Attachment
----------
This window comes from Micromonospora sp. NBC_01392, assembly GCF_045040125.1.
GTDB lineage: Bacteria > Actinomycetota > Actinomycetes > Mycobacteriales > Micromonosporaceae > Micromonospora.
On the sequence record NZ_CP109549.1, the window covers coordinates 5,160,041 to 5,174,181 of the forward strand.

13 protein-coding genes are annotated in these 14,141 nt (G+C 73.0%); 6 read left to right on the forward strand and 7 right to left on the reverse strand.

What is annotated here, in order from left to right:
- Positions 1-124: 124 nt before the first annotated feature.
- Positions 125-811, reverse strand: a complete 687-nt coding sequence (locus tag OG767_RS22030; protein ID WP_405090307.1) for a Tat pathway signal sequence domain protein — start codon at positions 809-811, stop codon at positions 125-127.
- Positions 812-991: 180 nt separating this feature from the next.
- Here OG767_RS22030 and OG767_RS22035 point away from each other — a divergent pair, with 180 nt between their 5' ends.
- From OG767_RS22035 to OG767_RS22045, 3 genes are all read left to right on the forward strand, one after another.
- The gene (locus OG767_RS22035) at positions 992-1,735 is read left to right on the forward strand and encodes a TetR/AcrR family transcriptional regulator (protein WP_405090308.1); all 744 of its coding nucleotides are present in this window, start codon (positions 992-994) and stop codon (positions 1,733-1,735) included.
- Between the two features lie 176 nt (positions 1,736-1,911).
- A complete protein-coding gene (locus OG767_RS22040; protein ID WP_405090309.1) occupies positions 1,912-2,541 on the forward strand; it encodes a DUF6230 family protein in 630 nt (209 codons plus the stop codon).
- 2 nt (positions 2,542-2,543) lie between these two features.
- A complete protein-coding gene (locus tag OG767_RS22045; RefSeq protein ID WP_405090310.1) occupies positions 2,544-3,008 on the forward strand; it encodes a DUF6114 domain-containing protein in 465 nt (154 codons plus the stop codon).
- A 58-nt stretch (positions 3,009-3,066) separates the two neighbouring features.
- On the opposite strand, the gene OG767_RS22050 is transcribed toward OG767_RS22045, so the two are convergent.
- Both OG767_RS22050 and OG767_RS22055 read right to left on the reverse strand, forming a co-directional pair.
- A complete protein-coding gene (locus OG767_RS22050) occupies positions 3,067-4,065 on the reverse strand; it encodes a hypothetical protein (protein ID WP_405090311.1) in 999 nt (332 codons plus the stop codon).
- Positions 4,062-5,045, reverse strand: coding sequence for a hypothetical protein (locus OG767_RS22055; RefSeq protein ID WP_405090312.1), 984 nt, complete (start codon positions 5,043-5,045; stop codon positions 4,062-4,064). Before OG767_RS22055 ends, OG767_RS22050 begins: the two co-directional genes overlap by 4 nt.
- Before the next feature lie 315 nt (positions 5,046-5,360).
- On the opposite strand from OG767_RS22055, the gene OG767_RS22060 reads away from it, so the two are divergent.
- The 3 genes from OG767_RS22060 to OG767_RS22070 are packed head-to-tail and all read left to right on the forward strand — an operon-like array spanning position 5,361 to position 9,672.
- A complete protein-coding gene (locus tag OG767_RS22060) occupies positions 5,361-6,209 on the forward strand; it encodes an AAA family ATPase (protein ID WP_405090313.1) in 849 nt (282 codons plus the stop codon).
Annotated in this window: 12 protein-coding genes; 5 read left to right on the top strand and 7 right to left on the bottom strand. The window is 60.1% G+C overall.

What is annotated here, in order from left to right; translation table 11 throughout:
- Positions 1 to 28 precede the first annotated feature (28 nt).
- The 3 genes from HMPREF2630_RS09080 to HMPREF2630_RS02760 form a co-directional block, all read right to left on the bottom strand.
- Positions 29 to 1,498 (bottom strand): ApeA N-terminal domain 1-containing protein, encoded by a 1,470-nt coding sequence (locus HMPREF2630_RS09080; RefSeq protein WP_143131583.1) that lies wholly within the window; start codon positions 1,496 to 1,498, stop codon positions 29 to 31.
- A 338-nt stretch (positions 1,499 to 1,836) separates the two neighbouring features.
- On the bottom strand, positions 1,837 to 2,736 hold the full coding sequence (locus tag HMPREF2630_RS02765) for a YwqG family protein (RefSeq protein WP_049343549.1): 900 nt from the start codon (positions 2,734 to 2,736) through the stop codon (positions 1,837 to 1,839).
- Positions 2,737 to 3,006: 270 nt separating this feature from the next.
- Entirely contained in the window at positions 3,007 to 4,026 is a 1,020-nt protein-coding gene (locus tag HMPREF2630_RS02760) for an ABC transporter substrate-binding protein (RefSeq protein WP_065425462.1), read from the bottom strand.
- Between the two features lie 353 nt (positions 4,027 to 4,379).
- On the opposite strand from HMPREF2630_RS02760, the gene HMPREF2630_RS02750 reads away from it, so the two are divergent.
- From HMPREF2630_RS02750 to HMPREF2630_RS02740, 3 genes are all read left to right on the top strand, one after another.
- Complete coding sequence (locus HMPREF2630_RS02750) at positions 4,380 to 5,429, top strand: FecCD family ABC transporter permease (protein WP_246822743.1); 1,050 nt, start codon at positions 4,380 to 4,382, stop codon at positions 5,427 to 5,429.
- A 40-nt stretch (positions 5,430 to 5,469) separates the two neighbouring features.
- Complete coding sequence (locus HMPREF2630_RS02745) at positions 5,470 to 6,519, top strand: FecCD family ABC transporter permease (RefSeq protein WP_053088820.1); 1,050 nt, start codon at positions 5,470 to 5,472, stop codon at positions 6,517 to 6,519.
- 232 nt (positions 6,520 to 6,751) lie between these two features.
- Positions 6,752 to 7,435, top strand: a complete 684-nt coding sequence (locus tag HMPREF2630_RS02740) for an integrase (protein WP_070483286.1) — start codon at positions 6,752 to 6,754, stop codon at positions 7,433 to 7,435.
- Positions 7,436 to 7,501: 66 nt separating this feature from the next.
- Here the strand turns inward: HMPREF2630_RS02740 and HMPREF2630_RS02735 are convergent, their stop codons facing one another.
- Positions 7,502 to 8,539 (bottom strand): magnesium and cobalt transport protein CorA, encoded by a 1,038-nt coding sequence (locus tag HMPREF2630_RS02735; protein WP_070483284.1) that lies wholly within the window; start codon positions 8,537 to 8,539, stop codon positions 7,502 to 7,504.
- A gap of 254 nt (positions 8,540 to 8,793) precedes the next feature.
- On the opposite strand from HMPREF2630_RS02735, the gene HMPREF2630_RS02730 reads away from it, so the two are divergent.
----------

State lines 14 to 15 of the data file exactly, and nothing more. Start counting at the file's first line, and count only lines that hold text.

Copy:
- 2 nt (positions 2,542-2,543) lie between these two features.
- A complete protein-coding gene (locus tag OG767_RS22045; RefSeq protein ID WP_405090310.1) occupies positions 2,544-3,008 on the forward strand; it encodes a DUF6114 domain-containing protein in 465 nt (154 codons plus the stop codon).